Dorsey noted that Twitter is likely to host future live streams on the topic. Check out our full coverage of this one here.
3. Messenger Could Be Issuing Updates to Emulate Snapchat (Again)
Over the weekend, messaging blog WABetaInfo released new information indicating that Facebook has plans for major changes to Messenger — which could include disappearing photos and videos.
According to the post, the rumored update not only includes an overall new design and features like auto-translate, but also may allow users to send disappearing — or ephemeral — visual content.
If true, this move would be the latest in a Facebook’s long history of attempting to emulate Snapchat’s features since its failed attempt to acquire the platform in 2013.
“The Facebook platform saturated the market with stories on its portfolio of products — Facebook, Instagram, Messenger,” said Connor Cirillo, HubSpot’s conversational marketing manager, when the story first broke. “And now, with its emphasis on things like video calls and filters, Messenger continues to push to be the way users build one-on-one relationships.”
The sentiment of Messenger being leveraged by individual consumers and brands alike has been echoed throughout SXSW during a number of conversations about the platform and how businesses are — and should be — using it.
“Over time,” said Niveus CEO and co-founder Tim Cutting during a panel discussion, bots should be built “so that it’s more of a dialogue back and forth.”
“Folks are letting this into their lives,” he continued. “It’s a train moving toward comfort, and feature, and benefit.”
4. Speaking of Snapchat …
Last week, it was reported that the somewhat troubled ephemeral content app would be cutting over 120 engineers from its staff.
According to Reuters, the app’s parent company, Snap Inc., has a staff meeting scheduled for today to discuss a reorganization, as well as answering lingering employee questions.
— Alex Heath (@alexeheath)
March 8, 2018
The announcement came after disappointing results and revenue a year after the company’s IPO.
For many, the sustainable value or monetization potential for an app like Snapchat remains unclear. While it was a pioneer in the realm of ephemeral content — and certainly attracted the attention of Facebook, as per above — it’s lingered behind other social networks in terms of providing tools for analytics and measuring ROI for marketers and brands.
Discussions at SXSW also implied that it even causes some confusion for best use cases among consumers.
“One core problem on Snapchat is deciding what should be shared just with friends and family, and what should be public,” Taygerly said. “What is the demarcation between those two worlds?”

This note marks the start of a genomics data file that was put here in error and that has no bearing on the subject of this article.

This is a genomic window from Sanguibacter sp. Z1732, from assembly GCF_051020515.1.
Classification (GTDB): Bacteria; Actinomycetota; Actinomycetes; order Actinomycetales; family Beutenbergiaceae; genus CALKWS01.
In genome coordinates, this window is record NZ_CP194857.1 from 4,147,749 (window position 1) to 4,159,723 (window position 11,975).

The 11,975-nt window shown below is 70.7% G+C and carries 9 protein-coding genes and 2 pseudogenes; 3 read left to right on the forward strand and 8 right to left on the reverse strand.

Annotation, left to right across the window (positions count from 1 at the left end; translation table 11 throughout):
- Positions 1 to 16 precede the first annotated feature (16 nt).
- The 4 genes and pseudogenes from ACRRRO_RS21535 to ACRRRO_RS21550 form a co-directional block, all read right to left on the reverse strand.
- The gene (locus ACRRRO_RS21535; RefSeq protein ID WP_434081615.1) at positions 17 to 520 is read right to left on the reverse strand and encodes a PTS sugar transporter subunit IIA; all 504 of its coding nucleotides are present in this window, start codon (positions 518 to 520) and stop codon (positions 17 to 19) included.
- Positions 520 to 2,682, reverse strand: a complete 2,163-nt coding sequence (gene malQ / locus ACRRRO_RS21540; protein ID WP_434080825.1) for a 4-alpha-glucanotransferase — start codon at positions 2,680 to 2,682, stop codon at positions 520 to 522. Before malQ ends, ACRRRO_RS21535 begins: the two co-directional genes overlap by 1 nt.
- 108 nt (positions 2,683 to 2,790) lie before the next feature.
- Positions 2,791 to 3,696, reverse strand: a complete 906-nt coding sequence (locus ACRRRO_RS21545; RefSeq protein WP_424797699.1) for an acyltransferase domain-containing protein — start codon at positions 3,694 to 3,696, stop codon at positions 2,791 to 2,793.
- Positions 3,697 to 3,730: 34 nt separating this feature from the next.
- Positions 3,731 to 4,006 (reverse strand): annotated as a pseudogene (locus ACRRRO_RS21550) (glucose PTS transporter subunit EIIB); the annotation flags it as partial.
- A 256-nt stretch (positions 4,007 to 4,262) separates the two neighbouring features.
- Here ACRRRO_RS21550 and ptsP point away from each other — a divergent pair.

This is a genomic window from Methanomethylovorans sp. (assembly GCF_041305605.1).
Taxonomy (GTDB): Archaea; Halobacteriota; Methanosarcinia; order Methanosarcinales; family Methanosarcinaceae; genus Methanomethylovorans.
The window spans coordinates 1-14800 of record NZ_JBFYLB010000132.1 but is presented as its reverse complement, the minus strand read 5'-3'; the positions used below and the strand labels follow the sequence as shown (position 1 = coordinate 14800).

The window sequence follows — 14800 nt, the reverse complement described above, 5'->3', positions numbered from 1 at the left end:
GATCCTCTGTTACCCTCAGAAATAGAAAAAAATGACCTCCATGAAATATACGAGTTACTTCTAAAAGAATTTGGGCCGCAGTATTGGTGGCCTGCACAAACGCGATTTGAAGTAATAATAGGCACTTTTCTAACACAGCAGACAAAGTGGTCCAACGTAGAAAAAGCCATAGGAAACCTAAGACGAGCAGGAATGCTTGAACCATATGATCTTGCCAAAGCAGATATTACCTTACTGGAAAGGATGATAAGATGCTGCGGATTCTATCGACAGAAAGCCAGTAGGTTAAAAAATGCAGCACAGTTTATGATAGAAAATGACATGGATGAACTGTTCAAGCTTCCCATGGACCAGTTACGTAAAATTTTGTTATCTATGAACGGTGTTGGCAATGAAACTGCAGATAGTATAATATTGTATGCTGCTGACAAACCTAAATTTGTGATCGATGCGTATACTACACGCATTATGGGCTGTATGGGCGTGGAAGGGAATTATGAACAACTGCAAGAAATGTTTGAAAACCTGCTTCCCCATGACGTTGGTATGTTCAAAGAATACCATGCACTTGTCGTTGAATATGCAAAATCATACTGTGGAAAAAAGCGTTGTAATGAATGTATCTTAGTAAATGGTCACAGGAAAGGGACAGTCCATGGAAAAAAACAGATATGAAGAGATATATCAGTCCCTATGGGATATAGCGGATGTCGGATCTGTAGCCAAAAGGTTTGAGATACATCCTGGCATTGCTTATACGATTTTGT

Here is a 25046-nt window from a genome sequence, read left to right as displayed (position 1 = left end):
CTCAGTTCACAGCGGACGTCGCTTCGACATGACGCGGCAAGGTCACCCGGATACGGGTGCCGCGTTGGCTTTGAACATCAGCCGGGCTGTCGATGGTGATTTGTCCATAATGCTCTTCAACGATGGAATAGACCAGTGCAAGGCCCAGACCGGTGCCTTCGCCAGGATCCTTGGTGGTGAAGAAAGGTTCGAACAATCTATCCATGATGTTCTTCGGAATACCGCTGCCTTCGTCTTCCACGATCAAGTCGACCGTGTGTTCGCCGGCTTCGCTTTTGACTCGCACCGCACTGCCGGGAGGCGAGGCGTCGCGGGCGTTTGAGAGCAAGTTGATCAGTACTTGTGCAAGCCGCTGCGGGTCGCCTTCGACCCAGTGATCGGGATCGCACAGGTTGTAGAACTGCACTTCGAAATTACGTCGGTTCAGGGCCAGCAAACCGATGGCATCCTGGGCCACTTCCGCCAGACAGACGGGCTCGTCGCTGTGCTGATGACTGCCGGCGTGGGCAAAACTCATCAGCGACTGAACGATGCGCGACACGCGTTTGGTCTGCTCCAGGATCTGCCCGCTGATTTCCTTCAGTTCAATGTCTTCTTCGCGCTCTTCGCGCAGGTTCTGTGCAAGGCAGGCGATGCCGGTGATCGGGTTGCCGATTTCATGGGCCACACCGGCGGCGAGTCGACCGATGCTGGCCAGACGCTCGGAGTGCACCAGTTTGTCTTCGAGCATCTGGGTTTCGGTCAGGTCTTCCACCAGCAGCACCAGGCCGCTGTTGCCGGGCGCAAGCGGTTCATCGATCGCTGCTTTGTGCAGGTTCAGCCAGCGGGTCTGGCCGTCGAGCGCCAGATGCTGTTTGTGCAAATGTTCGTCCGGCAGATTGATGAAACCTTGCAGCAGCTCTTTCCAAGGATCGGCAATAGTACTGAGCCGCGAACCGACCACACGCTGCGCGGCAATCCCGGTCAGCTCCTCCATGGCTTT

5. YouTube Will Add Information From Wikipedia to Conspiracy Videos
At a Tuesday night SXSW panel, YouTube CEO Susan Wojcicki said the video-sharing platform will be adding topical information to videos about conspiracies.
The goal of this move is to provide additional information around controversial topics — the soure of which will be Wikipedia.
“When there are videos that are focused around something that’s a conspiracy,” Wojcicki said, “we will show a companion unit of information from Wikipedia showing that here is information about the event.”
There’s an issue, however: Wikipedia is thought by many to be a less-than-reliable source of information.
Its content is crowdsourced, and much of the time, entries can be edited by anyone without requiring citations. That’s one reason why, for example, when I was in graduate school, Wikipedia was not a permitted source of information for research.
But as Wired reporter Louise Matsakis pointed out, floating Wikipedia as a source of information isn’t new for Google.
but it’s important to note that Google has been pulling from Wikipedia in its search results for a long time now—this isn’t exactly radical from a Google company
— Louise Matsakis (@lmatsakis)
March 13, 2018
Information from the site is often used in featured snippets, or some of the highest-ranking pages in its search engine results. After all, here’s what a search for the query “moon landing” yielded:
It’s possible that YouTube could face a backlash from this move — but as for whether or not it will reconsider its sources of information for such content remains to be seen.
That’s all for today — but we’ll be at SXSW all week. While we’re here, feel free to weigh in on Twitter to ask us your tech news questions, or to let us know what kind of events and topics you’d like us to cover.